thumbnail of Our Stories; Healing Woods (Indian Township, Maine)
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<v Speaker>The following program presents personal views and opinions which are not necessarily <v Speaker>those of Main Public Television or the funder. <v Speaker>Some program content may not be suitable for young children. <v Speaker>Maine Public Television's production of our stories is made possible through a Television <v Speaker>Demonstration Grant from Rural Development, part of the USDA.
<v Speaker>[music and singing] <v Speaker>I didn't know Donald was gonna be my neighbor until we all got assigned these <v Speaker>houses and all that. <v Speaker>I was glad. <v Speaker>There's a legend about the ash tree.The <v Speaker>Great Spirit made the ash tree the brother of the Passamaquody. <v Speaker>And it's like a sacred tree to the tribe. <v Speaker>But for some reason in the last 20- 20 years, the ash trees, <v Speaker>the brown ash tree is declining. <v Speaker>They think that might be due to the climate, the change in the climate. <v Speaker>So for us, it's like our organs are a dying.
<v Speaker>When me and Cheyenne went out and got some brown ash trees for <v Speaker>Molly, we gave our offerings so the Great Spirit <v Speaker>would accept them for the tree that we were taking. <v Speaker>[chainsaw sounds] Well, ?it's a good tree? five or six feet. <v Speaker>Yeah. We're gonna want to cut that off. [chainsaw sounds]
<v Speaker>A little ways to go. <v Speaker>Here's one of the trails. <v Speaker>We'll switch when you're ready. <v Speaker>[muffled talking and laughing] <v Speaker>This is going to be good. That's gonna be a good piece of ash. <v Speaker>Holy. <v Speaker>[cutting counds] You have to do it. Just, you know, like hit it little, just like that. <v Speaker>This is really soft. [hammering sounds] Look at that. <v Speaker>[muffled talking]That's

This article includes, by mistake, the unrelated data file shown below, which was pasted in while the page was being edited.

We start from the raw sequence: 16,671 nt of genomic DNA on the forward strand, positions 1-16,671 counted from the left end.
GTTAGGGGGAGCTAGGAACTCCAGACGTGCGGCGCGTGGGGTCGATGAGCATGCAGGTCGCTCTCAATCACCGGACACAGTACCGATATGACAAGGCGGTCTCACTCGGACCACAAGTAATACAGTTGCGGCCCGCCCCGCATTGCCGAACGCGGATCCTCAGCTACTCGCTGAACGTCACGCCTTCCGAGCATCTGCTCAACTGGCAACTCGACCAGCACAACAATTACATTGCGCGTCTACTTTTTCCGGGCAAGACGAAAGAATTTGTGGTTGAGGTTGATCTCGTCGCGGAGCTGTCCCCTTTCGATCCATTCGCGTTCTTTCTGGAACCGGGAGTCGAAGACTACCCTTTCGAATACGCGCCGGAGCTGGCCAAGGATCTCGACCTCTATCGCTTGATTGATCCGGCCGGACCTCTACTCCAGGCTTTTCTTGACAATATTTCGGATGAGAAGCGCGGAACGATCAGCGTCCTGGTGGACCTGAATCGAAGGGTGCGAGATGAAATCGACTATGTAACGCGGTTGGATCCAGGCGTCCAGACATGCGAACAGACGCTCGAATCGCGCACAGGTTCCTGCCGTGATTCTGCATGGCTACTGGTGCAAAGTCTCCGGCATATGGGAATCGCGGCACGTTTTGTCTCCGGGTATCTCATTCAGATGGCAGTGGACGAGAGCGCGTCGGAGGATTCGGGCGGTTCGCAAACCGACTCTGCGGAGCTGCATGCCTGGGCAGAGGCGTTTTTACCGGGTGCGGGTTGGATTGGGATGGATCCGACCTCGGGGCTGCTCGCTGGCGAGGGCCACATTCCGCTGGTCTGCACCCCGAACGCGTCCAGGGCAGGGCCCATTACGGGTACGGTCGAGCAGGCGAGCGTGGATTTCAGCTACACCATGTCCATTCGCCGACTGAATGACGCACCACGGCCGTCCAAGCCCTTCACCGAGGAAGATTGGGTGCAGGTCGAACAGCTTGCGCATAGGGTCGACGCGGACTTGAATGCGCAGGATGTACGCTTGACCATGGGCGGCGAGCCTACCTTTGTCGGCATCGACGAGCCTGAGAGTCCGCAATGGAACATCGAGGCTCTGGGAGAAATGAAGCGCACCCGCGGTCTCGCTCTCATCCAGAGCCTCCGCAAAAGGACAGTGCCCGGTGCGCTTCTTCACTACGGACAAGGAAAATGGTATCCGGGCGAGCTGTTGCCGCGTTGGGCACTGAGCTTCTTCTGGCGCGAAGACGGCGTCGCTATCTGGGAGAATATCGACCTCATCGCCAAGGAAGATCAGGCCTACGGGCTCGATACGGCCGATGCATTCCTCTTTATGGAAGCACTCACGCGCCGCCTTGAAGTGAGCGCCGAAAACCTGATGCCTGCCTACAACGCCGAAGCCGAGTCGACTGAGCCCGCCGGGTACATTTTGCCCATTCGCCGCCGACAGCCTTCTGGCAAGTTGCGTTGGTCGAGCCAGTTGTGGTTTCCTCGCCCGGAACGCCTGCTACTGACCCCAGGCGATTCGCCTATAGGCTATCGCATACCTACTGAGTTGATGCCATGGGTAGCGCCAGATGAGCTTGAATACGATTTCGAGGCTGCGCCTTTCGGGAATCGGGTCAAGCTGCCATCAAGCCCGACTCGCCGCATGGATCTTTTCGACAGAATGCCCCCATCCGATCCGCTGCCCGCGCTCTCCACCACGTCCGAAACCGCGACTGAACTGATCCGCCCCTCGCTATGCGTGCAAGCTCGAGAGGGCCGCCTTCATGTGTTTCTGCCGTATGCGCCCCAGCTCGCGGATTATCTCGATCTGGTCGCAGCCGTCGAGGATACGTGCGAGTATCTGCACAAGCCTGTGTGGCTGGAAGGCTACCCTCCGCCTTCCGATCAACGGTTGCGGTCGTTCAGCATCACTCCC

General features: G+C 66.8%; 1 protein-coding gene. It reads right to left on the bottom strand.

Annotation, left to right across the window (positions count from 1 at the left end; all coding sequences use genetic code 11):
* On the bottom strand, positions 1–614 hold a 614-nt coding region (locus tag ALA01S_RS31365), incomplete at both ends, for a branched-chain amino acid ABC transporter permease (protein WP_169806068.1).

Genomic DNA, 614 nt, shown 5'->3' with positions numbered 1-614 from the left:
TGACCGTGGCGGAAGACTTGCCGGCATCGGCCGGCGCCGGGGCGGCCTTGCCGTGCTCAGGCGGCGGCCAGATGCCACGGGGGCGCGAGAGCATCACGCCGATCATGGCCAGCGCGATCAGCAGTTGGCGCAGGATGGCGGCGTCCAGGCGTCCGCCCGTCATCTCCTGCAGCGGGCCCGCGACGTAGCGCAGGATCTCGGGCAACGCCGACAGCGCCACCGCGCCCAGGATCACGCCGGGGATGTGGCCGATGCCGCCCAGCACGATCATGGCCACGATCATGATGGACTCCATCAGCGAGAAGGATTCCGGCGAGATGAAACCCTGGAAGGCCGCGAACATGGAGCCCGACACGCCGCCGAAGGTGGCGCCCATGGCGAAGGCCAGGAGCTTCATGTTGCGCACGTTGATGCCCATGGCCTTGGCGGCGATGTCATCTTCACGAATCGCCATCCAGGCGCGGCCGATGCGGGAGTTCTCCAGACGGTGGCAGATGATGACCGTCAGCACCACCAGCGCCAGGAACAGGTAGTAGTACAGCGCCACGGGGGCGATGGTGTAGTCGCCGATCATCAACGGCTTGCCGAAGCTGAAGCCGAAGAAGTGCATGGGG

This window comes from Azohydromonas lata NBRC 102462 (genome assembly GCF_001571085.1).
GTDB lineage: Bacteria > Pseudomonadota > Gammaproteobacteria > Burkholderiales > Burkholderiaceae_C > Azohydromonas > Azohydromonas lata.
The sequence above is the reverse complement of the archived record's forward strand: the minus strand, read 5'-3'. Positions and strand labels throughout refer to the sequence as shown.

<v Speaker>all you have to do Chey. <v Speaker>[Offscreen man: Just keep on going like.] Yeah. Yeah. <v Speaker>Yeah. Make sure when you when it hits seeing you start hitting like that. <v Speaker>[Man: OK] Always overlap. <v Speaker>[Man: Should I have my foot on it?] Yeah. <v Speaker>We should have put a notch on that. <v Speaker>[hammering]He's <v Speaker>got one strip, pretty well done. <v Speaker>So what we'll do is we'll try to slip it and see if it'll work out all right. <v Speaker>He tried to loosen each fiber or each you know each layer of a tree. <v Speaker>That way, when we pull it apart, we usually strip it like two inches out say, <v Speaker>then bring it right off the tree. <v Speaker>[hammering and muffled talking]
<v Speaker>I hear that nice sound. <v Speaker>Yeah, it sounds good. <v Speaker>I haven't hear that for years. <v Speaker>I remember waking up to that sound. <v Speaker>Just thinking about when you- we lived in Naples, and you kids <v Speaker>joined the Girl Scouts, and they volunteered <v Speaker>me to make some baskets. <v Speaker>That's when the girls I think actually got interested in baskets because <v Speaker>it gave them a chance to show their friends what they can do <v Speaker>and what I can do with baskets. <v Speaker>Have Donald go and check on those ones [muffles talking] He said- <v Speaker>Hi- he said he's got about 50,
<v Speaker>but they're little. And in ten years, they'll be big enough. <v Speaker>So hopefully that nobody will cut 'em. <v Speaker>I remember my grandmother telling me that she used to work <v Speaker>days for one day, you know, many, many days before my grandfather would fill <v Speaker>up a big burlap bag to hitchhike to Callas or Tobego <v Speaker>to peddle the baskets, and once- and <v Speaker>once they got- he sells every one of them then he starts walking back again <v Speaker>to bring home money to my grandmother so they can buy food and whatever <v Speaker>else is needed for the house. <v Speaker>Yeah, I get it. <v Speaker>[muffled talking] check up on the kids for me, would you please, T? <v Speaker>Come on. [car noises] <v Speaker>I remember when I lived at Pleasant Point right next to Francis.